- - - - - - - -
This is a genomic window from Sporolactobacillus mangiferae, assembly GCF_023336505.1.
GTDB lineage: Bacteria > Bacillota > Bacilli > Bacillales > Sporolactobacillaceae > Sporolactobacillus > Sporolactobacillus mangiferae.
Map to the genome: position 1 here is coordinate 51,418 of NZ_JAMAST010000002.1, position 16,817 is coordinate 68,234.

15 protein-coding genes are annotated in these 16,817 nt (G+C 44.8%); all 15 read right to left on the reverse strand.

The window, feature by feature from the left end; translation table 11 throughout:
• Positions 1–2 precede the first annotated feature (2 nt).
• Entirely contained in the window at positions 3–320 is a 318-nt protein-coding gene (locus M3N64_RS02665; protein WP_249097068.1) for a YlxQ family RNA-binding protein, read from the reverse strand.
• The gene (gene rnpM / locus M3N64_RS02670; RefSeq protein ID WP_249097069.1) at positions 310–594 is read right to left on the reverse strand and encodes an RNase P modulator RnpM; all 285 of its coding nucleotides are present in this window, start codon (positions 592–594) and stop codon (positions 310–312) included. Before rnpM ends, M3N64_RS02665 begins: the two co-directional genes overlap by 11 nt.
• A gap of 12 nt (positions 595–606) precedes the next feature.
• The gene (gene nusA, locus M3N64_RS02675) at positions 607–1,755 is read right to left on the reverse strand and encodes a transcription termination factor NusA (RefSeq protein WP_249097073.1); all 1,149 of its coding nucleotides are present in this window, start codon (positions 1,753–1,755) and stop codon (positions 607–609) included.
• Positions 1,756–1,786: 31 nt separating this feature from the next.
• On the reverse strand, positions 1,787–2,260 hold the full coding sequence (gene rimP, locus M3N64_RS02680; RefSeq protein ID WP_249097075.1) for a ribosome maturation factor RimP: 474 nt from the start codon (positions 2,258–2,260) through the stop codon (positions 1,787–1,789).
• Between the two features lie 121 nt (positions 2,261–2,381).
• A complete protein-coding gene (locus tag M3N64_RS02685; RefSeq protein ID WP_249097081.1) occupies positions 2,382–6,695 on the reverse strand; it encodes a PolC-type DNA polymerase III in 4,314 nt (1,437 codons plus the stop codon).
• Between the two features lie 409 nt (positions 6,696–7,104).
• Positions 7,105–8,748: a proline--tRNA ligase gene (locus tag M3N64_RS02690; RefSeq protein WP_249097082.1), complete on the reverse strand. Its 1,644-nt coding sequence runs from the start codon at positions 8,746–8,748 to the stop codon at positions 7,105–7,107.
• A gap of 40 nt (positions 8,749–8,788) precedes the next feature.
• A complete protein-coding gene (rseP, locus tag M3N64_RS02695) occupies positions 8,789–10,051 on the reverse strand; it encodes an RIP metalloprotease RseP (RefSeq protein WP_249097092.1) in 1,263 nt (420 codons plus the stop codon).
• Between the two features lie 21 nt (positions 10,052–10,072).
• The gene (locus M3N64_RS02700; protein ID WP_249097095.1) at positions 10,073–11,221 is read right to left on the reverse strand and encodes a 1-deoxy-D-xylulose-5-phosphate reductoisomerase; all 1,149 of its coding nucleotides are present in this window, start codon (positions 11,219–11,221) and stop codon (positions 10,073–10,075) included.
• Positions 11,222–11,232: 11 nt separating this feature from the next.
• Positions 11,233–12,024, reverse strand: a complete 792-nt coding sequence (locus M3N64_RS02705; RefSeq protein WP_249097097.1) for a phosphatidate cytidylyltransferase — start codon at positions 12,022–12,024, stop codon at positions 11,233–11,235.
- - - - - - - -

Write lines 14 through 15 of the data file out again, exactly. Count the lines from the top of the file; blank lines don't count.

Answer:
• A complete protein-coding gene (locus tag M3N64_RS02685; RefSeq protein ID WP_249097081.1) occupies positions 2,382–6,695 on the reverse strand; it encodes a PolC-type DNA polymerase III in 4,314 nt (1,437 codons plus the stop codon).
• Between the two features lie 409 nt (positions 6,696–7,104).